Keeping an open mind
Your reply to a letter in the September issue of N-Photo mentioned that the Nikon AF-S 28-300mm f/3.5-5.6G ED VR produces images with soft edges and fringing. I agree: my D810’s megapixels chew it up and spit out the pieces, but don’t dismiss this lens. I use one with my [DX-format] D5500 and it gives me a great holiday/hiking combo (42-450mm) that’s much lighter than the D810 and a number of lenses. Does the little camera look out of balance? Yes, but you get used to it.
Editing software takes care of leftover fringing and of course you don’t use the edges. Nikon no longer appears to worry about fringing even in higher-end lenses, preferring to let in-camera software deal with it. I recently downloaded a software update to my D810 to combat exactly this issue in a number of lenses. I have no problem with this approach if it keeps the price of already expensive lenses down, and it works for me. I often use my FX lenses on my DX camera and only have one DX lens, the 10-24mm f/3.5-4.5G ED. My FX lenses start at 16mm (24mm on DX) so I can run right through. I know they’re heavier and more expensive, but the results are stunning and costs are limited to the camera body if you later decide to upgrade. How about an expert article on the pros and cons of using FX lenses on DX cameras?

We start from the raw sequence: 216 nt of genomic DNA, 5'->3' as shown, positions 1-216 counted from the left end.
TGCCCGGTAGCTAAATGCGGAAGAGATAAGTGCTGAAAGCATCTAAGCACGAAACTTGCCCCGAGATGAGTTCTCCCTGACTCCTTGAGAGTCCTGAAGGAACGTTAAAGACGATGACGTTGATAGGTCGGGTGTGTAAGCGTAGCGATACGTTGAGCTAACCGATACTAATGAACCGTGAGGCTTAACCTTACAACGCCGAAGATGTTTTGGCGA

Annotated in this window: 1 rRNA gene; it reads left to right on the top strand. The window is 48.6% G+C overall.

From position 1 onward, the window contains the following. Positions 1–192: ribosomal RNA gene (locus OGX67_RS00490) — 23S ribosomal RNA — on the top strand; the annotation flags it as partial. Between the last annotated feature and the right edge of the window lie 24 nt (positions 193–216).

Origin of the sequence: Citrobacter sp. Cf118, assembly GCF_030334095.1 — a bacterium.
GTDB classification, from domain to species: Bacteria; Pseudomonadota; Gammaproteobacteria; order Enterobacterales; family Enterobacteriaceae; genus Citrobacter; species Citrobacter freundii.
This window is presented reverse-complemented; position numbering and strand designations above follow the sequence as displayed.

Chris, via email
Thanks for sharing your experience with us Chris – we’re impressed by your confidence. Your article idea is interesting too; watch this space to see if any of our experts are up for the task!